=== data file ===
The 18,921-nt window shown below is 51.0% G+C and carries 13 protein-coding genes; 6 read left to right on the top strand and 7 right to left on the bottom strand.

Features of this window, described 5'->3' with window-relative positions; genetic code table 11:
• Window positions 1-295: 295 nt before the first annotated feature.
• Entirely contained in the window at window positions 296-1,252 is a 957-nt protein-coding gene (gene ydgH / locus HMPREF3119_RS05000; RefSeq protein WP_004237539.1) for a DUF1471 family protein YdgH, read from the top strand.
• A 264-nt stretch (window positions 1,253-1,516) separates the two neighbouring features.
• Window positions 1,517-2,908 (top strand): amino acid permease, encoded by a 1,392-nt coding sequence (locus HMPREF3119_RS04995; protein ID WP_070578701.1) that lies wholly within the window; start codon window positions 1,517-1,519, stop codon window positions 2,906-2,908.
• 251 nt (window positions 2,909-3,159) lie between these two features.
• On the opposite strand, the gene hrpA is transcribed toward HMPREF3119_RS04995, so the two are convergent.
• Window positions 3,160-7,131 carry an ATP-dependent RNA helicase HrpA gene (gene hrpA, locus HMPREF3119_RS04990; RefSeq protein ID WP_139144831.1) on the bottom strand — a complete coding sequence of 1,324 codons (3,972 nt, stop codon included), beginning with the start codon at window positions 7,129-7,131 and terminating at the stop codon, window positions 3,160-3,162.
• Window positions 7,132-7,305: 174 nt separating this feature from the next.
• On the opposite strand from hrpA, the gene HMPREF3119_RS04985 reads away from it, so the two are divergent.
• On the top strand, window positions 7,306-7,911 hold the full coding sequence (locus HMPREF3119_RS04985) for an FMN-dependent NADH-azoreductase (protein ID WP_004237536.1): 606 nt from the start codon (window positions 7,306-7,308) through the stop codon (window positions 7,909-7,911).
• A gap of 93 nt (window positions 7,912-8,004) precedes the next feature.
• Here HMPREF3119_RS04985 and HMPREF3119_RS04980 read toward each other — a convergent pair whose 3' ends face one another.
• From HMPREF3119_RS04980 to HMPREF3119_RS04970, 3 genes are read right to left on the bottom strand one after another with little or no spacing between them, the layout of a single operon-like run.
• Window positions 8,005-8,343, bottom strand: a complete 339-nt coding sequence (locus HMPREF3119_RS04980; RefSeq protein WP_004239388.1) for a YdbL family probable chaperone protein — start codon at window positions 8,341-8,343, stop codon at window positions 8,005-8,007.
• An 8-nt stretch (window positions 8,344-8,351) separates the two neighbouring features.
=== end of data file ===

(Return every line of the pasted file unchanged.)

The 18,921-nt window shown below is 51.0% G+C and carries 13 protein-coding genes; 6 read left to right on the top strand and 7 right to left on the bottom strand.

Features of this window, described 5'->3' with window-relative positions; genetic code table 11:
• Window positions 1-295: 295 nt before the first annotated feature.
• Entirely contained in the window at window positions 296-1,252 is a 957-nt protein-coding gene (gene ydgH / locus HMPREF3119_RS05000; RefSeq protein WP_004237539.1) for a DUF1471 family protein YdgH, read from the top strand.
• A 264-nt stretch (window positions 1,253-1,516) separates the two neighbouring features.
• Window positions 1,517-2,908 (top strand): amino acid permease, encoded by a 1,392-nt coding sequence (locus HMPREF3119_RS04995; protein ID WP_070578701.1) that lies wholly within the window; start codon window positions 1,517-1,519, stop codon window positions 2,906-2,908.
• 251 nt (window positions 2,909-3,159) lie between these two features.
• On the opposite strand, the gene hrpA is transcribed toward HMPREF3119_RS04995, so the two are convergent.
• Window positions 3,160-7,131 carry an ATP-dependent RNA helicase HrpA gene (gene hrpA, locus HMPREF3119_RS04990; RefSeq protein ID WP_139144831.1) on the bottom strand — a complete coding sequence of 1,324 codons (3,972 nt, stop codon included), beginning with the start codon at window positions 7,129-7,131 and terminating at the stop codon, window positions 3,160-3,162.
• Window positions 7,132-7,305: 174 nt separating this feature from the next.
• On the opposite strand from hrpA, the gene HMPREF3119_RS04985 reads away from it, so the two are divergent.
• On the top strand, window positions 7,306-7,911 hold the full coding sequence (locus HMPREF3119_RS04985) for an FMN-dependent NADH-azoreductase (protein ID WP_004237536.1): 606 nt from the start codon (window positions 7,306-7,308) through the stop codon (window positions 7,909-7,911).
• A gap of 93 nt (window positions 7,912-8,004) precedes the next feature.
• Here HMPREF3119_RS04985 and HMPREF3119_RS04980 read toward each other — a convergent pair whose 3' ends face one another.
• From HMPREF3119_RS04980 to HMPREF3119_RS04970, 3 genes are read right to left on the bottom strand one after another with little or no spacing between them, the layout of a single operon-like run.
• Window positions 8,005-8,343, bottom strand: a complete 339-nt coding sequence (locus HMPREF3119_RS04980; RefSeq protein WP_004239388.1) for a YdbL family probable chaperone protein — start codon at window positions 8,341-8,343, stop codon at window positions 8,005-8,007.
• An 8-nt stretch (window positions 8,344-8,351) separates the two neighbouring features.